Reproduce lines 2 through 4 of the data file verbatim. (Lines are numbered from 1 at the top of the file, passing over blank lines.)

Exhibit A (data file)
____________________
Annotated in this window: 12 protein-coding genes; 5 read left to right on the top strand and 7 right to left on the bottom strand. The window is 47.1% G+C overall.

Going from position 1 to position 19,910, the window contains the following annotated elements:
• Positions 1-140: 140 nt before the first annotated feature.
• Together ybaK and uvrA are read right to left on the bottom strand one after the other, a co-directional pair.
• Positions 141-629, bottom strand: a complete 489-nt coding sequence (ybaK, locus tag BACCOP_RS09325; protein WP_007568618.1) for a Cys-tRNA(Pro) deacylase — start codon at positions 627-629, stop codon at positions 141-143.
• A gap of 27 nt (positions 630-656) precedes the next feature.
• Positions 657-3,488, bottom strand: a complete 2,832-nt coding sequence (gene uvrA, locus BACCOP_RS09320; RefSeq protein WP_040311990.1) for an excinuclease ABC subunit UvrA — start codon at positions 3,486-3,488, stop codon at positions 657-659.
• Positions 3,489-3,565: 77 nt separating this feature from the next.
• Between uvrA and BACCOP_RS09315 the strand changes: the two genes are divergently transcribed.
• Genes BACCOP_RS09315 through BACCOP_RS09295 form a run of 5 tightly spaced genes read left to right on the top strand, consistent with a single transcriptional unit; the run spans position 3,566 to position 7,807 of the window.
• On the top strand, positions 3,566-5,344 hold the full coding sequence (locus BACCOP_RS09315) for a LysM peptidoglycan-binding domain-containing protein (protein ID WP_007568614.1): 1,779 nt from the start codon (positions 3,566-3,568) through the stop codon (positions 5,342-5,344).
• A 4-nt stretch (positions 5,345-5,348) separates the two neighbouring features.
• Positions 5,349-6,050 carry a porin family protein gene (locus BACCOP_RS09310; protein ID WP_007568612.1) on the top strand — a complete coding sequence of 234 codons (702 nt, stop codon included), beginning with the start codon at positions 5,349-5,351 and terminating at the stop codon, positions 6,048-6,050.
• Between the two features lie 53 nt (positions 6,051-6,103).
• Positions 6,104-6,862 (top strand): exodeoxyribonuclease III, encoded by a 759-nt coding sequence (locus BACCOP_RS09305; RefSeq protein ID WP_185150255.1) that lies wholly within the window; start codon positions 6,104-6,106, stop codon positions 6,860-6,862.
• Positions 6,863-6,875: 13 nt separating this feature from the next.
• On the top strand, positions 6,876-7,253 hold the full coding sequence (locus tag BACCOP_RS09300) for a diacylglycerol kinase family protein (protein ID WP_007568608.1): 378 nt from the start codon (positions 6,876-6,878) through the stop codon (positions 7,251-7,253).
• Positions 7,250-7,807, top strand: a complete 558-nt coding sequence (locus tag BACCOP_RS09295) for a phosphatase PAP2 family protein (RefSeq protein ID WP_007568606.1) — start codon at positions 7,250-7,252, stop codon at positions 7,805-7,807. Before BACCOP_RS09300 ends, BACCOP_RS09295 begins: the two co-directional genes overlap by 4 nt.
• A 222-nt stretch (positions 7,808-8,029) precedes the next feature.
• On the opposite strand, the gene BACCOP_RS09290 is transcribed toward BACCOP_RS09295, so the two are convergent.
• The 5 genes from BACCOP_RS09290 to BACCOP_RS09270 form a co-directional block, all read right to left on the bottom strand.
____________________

Going from position 1 to position 19,910, the window contains the following annotated elements:
• Positions 1-140: 140 nt before the first annotated feature.
• Together ybaK and uvrA are read right to left on the bottom strand one after the other, a co-directional pair.